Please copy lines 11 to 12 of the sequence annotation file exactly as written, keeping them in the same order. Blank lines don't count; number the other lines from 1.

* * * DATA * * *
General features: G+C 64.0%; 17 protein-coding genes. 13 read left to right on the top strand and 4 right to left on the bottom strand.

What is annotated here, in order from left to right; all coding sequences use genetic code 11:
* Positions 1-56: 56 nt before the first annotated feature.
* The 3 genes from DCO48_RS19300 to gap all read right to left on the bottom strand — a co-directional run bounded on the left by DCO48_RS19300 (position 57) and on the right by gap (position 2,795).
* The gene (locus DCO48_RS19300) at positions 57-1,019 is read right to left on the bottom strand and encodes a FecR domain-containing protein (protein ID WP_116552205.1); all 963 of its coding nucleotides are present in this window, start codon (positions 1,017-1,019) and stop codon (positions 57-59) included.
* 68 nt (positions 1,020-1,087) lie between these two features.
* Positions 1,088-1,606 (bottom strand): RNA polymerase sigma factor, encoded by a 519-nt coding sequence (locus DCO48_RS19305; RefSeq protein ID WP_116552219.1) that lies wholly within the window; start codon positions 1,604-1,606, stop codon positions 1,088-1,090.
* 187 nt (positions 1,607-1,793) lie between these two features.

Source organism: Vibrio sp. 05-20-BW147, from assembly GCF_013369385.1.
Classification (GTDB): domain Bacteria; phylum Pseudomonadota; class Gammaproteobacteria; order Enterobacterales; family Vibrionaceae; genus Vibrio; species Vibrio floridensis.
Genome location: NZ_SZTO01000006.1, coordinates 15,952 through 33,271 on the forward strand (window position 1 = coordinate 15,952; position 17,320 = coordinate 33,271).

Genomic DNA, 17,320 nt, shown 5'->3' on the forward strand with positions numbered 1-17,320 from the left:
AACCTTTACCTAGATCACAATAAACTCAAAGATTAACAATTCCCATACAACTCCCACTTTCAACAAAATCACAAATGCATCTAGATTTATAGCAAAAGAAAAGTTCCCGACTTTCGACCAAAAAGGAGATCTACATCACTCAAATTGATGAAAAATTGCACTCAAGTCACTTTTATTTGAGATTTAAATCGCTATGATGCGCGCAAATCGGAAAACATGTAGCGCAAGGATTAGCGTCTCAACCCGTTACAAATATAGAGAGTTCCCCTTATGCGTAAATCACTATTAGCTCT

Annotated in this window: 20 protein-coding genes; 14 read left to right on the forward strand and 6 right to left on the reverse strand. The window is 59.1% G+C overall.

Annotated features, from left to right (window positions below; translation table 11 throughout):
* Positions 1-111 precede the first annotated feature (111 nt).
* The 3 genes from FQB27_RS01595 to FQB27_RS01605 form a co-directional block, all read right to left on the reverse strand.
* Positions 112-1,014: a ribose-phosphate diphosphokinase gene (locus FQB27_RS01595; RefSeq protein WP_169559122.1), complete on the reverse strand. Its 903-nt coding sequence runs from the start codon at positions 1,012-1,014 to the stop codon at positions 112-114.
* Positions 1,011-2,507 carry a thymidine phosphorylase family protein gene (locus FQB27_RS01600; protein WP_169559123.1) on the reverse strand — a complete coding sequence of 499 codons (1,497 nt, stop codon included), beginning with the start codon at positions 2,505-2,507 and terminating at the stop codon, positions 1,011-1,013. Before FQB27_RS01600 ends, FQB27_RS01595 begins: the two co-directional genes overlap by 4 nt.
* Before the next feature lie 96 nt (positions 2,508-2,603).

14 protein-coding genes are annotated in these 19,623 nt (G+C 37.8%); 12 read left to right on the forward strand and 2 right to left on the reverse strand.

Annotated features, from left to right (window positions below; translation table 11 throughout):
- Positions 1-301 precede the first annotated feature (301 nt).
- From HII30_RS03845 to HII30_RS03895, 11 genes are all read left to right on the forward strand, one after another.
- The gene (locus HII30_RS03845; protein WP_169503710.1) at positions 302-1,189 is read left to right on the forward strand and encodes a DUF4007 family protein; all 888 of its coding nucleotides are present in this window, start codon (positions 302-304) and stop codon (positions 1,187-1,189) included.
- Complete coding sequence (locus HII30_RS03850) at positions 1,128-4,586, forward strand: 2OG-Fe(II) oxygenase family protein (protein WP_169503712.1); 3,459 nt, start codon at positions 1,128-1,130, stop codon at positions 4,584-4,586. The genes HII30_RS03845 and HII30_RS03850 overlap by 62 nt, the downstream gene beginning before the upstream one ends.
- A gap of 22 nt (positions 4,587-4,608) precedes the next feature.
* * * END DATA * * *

Genome location: NZ_SZTO01000006.1, coordinates 15,952 through 33,271 on the forward strand (window position 1 = coordinate 15,952; position 17,320 = coordinate 33,271).

Genomic DNA, 17,320 nt, shown 5'->3' on the forward strand with positions numbered 1-17,320 from the left: